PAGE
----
Antibody-free detection of phosphoserine/threonine containing peptides by homogeneous time-resolved fluorescence.

Protein phosphorylation is a critical signaling mechanism in cellular regulation and stress response, and more than 95% of the phosphorylations are targeted toward Ser or Thr amino-acid residues. The classical techniques for analyzing phospho-amino acid residues use radioisotopes or sequence-specific antibodies.
However, both practical and economical limitations have prevented their development, and we here propose an original approach for the detection of phospho-Ser/Thr residues.
It requires no antibody and exploits the patented homogeneous time-resolved fluorescence (HTRF) technology, in association with a 3-step chemical transformation of phospho-amino acids into fluorescent derivatives.
The process involves: (i) alkaline β-elimination of the phosphorylated group, (ii) Michael addition of a bifunctional group, and then (iii) introduction of cyanin-5 as fluorescent acceptor for HTRF. The donor fluorescent moiety at the N-terminus of the phosphorylated peptide is a streptavidin europium cryptate conjugate.
After its development, the detection system has been validated on synthetic peptide substrates of Chk2, a key protein kinase activated in response to DNA damage and involved in cell cycle arrest.
The results showed a good correlation with known specificity profiles. Interestingly, the detection system is versatile, easy to implement, and suitable for multiple parallel analyses.

Characterization of agonist stimulation of cAMP-dependent protein kinase and G protein-coupled receptor kinase phosphorylation of the beta2-adrenergic receptor using phosphoserine-specific antibodies.

Agonist-stimulated desensitization of the beta2-adrenergic receptor (beta2AR) is caused by both a potent cAMP-dependent protein kinase (PKA)-mediated phosphorylation and a less potent, occupancy-dependent, G protein-coupled receptor kinase (GRK)-mediated phosphorylation that leads to beta-arrestin binding and internalization.
In this study the kinetics of phosphorylation of the third intracellular loop PKA site Ser262 and the putative C-tail GRK sites Ser355, Ser356 of the human beta2AR overexpressed in human embryonic kidney (HEK) 293 cells were characterized using phosphoserine-specific antibodies.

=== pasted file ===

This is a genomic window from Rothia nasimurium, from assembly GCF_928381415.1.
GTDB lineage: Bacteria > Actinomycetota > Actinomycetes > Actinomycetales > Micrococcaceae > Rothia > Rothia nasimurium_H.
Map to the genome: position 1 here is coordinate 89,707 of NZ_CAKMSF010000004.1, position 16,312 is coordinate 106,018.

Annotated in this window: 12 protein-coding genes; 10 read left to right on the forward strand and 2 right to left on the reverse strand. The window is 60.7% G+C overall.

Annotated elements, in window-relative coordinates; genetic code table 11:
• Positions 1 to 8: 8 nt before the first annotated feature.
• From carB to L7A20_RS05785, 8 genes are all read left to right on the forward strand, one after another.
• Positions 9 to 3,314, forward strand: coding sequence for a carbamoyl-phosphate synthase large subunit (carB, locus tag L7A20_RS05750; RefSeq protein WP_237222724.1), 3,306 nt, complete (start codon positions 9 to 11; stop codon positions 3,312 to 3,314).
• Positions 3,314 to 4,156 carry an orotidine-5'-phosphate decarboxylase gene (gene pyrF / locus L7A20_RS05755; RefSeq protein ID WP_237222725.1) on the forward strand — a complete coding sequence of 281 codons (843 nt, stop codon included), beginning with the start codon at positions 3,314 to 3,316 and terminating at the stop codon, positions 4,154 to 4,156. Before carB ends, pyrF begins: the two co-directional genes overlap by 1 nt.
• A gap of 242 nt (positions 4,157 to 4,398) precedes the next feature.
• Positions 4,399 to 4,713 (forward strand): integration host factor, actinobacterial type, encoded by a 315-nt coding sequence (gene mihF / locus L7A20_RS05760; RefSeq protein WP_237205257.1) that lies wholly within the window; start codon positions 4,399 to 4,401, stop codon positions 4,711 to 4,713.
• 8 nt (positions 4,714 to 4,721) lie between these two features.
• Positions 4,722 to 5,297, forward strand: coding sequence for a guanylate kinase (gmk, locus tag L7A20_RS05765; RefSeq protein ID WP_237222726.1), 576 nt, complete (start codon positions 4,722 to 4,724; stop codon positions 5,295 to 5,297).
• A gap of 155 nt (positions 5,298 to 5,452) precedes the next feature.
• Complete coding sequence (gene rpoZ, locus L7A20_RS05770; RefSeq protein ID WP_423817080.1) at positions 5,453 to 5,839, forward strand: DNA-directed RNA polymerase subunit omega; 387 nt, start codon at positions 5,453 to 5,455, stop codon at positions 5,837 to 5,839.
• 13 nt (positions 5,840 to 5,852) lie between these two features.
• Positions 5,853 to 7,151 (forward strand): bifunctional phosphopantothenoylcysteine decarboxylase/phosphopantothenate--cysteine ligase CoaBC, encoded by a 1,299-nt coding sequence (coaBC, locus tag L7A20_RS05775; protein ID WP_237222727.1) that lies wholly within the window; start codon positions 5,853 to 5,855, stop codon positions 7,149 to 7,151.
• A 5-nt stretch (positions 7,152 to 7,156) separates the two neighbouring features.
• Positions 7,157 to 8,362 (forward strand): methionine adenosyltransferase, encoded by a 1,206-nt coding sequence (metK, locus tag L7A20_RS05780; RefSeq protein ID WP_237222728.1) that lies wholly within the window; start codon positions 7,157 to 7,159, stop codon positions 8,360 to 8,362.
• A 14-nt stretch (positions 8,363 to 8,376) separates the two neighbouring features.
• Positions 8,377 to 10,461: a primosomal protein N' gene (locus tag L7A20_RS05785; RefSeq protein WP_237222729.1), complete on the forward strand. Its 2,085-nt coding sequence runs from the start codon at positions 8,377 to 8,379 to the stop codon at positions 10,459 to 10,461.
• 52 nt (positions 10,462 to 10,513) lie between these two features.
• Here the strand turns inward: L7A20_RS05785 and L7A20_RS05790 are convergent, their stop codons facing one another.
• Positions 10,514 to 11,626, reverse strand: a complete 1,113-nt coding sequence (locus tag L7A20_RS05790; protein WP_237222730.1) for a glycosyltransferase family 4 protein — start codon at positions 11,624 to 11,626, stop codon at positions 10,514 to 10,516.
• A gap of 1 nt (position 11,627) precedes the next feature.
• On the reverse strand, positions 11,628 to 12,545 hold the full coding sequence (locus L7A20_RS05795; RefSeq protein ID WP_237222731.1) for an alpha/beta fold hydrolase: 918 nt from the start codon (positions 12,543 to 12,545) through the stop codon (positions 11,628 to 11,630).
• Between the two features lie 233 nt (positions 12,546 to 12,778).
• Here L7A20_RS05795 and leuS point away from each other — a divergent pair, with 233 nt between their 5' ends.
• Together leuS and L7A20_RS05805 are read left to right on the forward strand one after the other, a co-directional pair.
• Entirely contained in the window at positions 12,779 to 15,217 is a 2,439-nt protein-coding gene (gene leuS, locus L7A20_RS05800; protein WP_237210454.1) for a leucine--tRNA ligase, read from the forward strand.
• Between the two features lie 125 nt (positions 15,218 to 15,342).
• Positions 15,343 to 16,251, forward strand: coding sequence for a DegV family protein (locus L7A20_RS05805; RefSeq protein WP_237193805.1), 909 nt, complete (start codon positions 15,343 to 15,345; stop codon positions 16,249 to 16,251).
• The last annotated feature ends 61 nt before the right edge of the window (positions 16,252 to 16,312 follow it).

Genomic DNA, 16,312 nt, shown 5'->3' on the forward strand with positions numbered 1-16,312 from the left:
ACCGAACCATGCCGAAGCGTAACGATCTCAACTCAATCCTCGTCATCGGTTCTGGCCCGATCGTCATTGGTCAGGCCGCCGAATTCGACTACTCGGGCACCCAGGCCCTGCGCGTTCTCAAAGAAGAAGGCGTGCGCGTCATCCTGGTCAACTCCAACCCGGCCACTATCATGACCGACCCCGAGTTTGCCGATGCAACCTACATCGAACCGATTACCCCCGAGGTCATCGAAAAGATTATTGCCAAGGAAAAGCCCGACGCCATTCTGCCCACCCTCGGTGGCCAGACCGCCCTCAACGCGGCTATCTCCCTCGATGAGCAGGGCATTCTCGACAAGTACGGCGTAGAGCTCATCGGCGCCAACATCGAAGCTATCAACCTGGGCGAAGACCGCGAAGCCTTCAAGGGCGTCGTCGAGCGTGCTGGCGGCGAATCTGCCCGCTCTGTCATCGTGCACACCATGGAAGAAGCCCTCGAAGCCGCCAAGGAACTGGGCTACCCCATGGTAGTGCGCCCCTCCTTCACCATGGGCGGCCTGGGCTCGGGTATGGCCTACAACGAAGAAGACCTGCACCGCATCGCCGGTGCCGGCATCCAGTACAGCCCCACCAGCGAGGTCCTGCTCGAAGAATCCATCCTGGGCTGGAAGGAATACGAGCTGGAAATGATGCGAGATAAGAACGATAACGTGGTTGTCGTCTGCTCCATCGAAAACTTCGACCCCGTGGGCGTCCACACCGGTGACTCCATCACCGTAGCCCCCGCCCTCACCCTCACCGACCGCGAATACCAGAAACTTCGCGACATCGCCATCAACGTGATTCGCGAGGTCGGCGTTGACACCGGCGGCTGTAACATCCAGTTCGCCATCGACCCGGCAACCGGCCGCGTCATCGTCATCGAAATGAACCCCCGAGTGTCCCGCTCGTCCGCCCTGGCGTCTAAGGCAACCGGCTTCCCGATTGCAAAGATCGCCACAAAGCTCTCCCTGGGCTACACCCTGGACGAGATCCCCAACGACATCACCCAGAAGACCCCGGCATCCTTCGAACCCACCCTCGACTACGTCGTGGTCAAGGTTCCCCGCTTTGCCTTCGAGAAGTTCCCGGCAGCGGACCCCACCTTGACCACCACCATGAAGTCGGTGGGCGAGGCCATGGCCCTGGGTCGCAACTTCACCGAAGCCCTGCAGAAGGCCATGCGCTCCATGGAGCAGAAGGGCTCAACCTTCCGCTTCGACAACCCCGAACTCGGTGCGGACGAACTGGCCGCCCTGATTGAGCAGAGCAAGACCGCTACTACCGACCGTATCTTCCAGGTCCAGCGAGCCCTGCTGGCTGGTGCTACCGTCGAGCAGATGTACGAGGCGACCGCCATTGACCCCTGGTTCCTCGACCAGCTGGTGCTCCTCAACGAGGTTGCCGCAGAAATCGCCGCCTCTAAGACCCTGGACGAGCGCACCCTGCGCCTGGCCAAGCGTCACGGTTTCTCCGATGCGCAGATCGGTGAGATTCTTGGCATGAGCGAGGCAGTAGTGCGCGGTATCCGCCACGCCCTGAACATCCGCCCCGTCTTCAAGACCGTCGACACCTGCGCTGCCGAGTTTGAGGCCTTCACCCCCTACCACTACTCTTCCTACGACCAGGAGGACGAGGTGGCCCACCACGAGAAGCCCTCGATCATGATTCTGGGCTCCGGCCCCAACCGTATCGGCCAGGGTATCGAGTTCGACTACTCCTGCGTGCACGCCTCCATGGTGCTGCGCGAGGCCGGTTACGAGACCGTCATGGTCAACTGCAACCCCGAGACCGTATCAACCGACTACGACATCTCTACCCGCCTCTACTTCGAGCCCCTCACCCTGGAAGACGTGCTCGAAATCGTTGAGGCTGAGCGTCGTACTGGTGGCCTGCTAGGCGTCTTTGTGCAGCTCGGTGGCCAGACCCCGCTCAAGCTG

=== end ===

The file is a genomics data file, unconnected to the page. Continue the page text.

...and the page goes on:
Specificity of the antibodies was shown by their lack of reactivity with mutant beta2ARs lacking the respective sites. In addition, overexpression of GRK2 and GRK5 increased basal levels of phosphorylation of the GRK sites Ser355, Ser356 in both COS-7 and HEK 293 cells. Epinephrine, prostaglandin E1, and forskolin at maximum concentrations stimulated phosphorylation of the beta2AR PKA site (Ser262) by 4-fold, whereas PMA stimulated it by 2-fold. Epinephrine stimulated PKA site phosphorylation with an EC50 of 20 to 40 pM. In contrast, epinephrine stimulated GRK site phosphorylation (Ser355,Ser356) with an EC50 of 200 nM (1-min treatments), which is more than 4000-fold higher relative to PKA site phosphorylation, consistent with an occupancy-driven process. After 10 to 30 min, the EC50 for epinephrine stimulation of GRK site phosphorylation was reduced to 10 to 20 nM but was still approximately 200-fold greater than for the PKA site.
The EC50 for internalization correlated with GRK site phosphorylation and showed a similar shift with time of epinephrine stimulation. The kinetics of epinephrine-stimulated GRK site phosphorylation were not altered in a mutant of the beta2AR lacking the PKA consensus sites.
The initial levels (2 min) of a range of agonist-stimulated GRK site phosphorylations were correlated with their efficacy for activation of adenylyl cyclase, namely epinephrine>> or = formoterol = fenoterol>> terbutaline = zinterol = albuterol>> salmeterol>> dobutamine>> or = ephedrine. However, after 20 to 30 min of treatment, agonists with intermediate strengths, such as albuterol and salmeterol, stimulate GRK site phosphorylations that are approximately equal to that produced by epinephrine, and the correlation breaks down.
The GRK and PKA site antibodies were also effective in detecting phosphorylation of the endogenous beta2AR expressed in A431 human epidermoid carcinoma cells.